Tuesday 31 May 2016

Jutland: 100 years ago today

One hundred years ago today the Royal Navy and the German High Seas Fleet met in battle in the grey wastes of the North Sea. By the time the fighting had ended 25 ships had been sunk (14 British and 11 German) and some 10,003 seamen had been killed, wounded or captured (6,945 for the British and 3,058 for the Germans).

The German navy had, according to theAmerican press of the time, "Assaulted its jailer but was still in jail". The Royal Navy had not destroyed the Germans in a second Trafalgar but it ensured that the High Seas Fleet would never again try to force a conclusion in the North Sea and so instead they would look to the submarine to challenge Great Britain's command of the oceans.

It was the first and last great clash of the battle fleets before the aircraft carrier came to dominate naval warfare.

For my own part the battle has fascinated me for some thirty years and using the Avalon Hill game of Jutland enabled me to refight the operation on numerous occasions. Regular readers of the blog will no doubt remember my grandiose plans for the centenery - none of which will be realised - but unfortunately life has gotten in the way and so my ideas have been drastically scaled back.

I will extend my best wishes though to all that are taking part in anything Jutland related to commemorate the battle - for my own part I will make my rather more modest plans accordingly - and I feel sure that, whatever has been undertaken to mark the event that the participants will not forget the bravery and sacrifice of all that took part, from both sides, on that fateful day.

Tuesday 17 May 2016

Jutland: Less Than Two Weeks To Go

In less than two weeks time it will be the centenery of the Battle of Jutland. A quick trawl of the net reveals that various events etc are scheduled to commemorate the battle and I am sure that all of these have been carefully planned so as to be a success when they happen.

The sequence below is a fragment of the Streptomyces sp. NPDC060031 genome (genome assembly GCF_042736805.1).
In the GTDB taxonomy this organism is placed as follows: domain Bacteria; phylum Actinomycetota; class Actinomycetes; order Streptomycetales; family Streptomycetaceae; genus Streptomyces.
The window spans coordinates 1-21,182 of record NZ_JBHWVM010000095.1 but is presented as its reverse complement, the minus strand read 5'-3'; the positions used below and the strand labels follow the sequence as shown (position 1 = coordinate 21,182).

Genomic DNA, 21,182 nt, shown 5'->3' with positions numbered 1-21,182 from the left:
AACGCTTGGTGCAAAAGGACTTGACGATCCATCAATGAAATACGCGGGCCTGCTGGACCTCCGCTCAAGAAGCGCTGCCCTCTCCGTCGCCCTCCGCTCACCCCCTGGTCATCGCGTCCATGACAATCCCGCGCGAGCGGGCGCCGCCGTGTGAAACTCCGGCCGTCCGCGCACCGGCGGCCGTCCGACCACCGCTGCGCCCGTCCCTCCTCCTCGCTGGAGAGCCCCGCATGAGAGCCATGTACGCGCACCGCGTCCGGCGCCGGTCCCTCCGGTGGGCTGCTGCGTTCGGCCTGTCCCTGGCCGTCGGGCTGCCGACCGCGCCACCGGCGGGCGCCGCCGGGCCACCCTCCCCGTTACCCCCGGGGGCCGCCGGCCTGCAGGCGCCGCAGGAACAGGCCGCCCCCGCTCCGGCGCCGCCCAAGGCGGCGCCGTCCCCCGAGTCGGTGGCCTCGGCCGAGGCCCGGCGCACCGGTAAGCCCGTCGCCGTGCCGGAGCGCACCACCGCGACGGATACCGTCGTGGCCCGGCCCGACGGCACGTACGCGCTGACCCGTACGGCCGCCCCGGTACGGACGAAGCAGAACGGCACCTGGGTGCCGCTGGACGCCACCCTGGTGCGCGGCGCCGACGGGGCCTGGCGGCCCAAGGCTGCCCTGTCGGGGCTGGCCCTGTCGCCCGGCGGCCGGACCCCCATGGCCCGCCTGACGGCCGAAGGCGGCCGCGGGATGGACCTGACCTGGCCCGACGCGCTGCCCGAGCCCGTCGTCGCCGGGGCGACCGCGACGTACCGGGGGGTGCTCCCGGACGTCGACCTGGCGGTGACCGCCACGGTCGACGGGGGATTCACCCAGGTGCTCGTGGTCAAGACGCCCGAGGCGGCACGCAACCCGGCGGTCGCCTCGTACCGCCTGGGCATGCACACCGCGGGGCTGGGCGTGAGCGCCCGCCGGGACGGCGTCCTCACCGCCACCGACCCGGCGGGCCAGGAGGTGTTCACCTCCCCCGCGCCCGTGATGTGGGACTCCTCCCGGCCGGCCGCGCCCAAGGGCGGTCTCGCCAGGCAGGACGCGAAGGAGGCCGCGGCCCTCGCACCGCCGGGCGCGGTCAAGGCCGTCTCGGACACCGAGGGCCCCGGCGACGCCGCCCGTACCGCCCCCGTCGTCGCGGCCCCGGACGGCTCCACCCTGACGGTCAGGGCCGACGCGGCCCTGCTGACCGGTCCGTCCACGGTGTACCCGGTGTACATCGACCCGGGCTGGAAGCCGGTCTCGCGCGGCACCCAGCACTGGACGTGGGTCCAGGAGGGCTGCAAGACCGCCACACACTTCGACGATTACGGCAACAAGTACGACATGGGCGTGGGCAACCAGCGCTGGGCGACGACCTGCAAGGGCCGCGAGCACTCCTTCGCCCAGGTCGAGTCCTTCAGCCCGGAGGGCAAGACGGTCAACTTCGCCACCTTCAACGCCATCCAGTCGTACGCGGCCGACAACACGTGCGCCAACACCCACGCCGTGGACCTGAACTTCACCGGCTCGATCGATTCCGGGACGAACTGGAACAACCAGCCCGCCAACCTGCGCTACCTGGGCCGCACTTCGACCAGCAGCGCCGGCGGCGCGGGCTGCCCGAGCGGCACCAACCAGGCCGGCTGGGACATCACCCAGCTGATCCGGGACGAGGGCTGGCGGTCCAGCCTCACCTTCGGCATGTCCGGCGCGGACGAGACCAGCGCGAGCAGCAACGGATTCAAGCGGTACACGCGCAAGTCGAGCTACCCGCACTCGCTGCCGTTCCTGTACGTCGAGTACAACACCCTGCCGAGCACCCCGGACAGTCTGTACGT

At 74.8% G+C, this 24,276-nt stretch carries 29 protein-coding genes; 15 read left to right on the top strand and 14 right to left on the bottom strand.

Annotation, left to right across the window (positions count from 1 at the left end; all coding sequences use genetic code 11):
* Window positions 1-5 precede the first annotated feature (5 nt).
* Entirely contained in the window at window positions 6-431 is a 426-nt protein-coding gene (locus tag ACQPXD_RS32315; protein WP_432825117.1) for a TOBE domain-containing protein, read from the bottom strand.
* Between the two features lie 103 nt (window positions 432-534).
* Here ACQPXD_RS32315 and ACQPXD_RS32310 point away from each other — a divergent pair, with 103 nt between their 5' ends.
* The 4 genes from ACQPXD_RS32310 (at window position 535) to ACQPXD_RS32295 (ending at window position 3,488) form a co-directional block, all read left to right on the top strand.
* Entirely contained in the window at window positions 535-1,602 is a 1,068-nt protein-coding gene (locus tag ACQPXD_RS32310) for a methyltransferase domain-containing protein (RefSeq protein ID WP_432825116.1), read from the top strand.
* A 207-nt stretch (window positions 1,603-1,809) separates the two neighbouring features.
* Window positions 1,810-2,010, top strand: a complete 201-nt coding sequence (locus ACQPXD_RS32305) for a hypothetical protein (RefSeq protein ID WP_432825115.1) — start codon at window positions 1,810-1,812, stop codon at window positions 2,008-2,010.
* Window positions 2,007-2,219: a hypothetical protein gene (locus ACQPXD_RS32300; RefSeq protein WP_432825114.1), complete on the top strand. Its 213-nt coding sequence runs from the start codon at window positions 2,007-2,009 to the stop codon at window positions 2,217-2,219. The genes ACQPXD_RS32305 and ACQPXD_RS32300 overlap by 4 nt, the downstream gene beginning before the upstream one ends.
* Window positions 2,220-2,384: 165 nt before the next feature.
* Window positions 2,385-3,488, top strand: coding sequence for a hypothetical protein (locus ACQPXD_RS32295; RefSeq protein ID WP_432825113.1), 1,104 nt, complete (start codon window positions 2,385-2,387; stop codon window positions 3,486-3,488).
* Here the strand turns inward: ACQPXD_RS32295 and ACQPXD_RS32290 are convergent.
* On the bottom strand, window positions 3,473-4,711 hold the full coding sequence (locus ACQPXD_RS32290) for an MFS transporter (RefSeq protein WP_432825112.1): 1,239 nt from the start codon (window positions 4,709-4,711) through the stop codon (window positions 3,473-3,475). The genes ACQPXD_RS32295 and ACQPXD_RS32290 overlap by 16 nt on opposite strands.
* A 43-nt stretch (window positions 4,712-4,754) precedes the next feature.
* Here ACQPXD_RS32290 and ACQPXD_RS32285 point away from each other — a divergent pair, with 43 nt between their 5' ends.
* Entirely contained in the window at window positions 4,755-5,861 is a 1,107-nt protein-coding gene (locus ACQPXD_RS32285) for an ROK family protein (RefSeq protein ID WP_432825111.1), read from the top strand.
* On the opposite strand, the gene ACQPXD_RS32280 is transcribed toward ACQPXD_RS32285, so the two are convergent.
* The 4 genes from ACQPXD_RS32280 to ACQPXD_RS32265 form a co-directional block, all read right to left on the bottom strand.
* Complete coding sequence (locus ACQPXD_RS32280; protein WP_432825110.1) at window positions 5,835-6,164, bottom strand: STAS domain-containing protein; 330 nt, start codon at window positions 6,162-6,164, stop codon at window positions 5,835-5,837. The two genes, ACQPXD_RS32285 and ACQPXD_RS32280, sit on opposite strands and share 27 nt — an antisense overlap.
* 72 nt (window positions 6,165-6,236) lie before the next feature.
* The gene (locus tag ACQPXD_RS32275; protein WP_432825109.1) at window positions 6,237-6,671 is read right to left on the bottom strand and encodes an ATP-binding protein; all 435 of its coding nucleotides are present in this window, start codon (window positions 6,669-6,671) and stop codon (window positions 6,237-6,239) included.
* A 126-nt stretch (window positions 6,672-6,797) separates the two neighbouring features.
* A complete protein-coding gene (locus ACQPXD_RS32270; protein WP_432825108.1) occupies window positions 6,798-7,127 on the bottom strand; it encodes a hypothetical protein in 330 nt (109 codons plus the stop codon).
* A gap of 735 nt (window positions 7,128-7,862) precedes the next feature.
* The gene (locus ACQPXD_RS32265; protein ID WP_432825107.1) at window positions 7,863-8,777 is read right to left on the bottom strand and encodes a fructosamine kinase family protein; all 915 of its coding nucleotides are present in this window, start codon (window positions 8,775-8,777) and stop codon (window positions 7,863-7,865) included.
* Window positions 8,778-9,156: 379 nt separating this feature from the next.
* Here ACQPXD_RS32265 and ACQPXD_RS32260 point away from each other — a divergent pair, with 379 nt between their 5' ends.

I wish I could say that my own modest contribution was as well organised - it most certainly is not although the work needed should take little more than a few hours at the keyboard. Work has really impacted on my hobby time of late so things have slid a little - actually they have slid a lot if I am honest - meaning that plans have had to be scaled back and altered from the original intention.

As mentioned previously I am looking to strip out the tactical rules from the Avalon Hill board game of the same name and use them without the strategic move option. I am looking at some four linked scenarios for the refight but of course the difficulty with this is that the first contact between the opposing sides may generate a very different outcome to what happened historically. 

Initially this concerned me but after having given it some thought I am now of the opinion that it should make for an interesting refight. I will mirror the strategic moves as they happened but with (potentially) altered forces - with the key being how the Battle Cruisers make out in the initial clash.

However it plays out though, you can rest assured that I am looking forward to it!

Sunday 1 May 2016

The Spanish Civil War

Something a little different but of a lingering personal interest

Well, it is a sunny Sunday in May so for me it can mean only one thing - the return of the boot sale! We popped out this morning to our local boot sale and unsurprisingly given the weather and the imminent bank holiday it was packed. There was not much of immediate value but I was able to acquire a copy of the title you see above for a mere 50p.

The Spansih Civil War is a period I would be keen to dabble in in some fashion and for a variety reasons have never really gotten very far with doing so. I acquired a large selection of 1/200th scale figures produced by a firm called Wild Geese a number of years ago but have never really done anything with them. They were pretty grim figures if I am honest and I disposed of them some time ago. Of course there is now a large variety of kit available in a variety of scales so drumming up forces would not be difficult although my own thoughts for the period lie is slightly different direction - and will form another post in due course.

Henry Buckley was the Daily Telegraph's correspondent in Spainduring the Spainsh Civil War. He arrived in Spain in 1929, six years before the outbreak of the conflict, and left Spain with the remnants of the Republican forces that fled over the Pyrenees following their defeat by Franco in 1939.

Buckley was well acquainted with the main protagonists of the conflict - Juan Negrin, 'La Pasionaria' Dolores Ibarruri, Valentin Gonzalez and Enrique Lister as well as being a good friend of Ernest Hemingway and Robert Capa.

I am really looking forward to reading this and I am confident it will give me a chance to tackle a small idea I have been mulling over - again, more of this in a later post.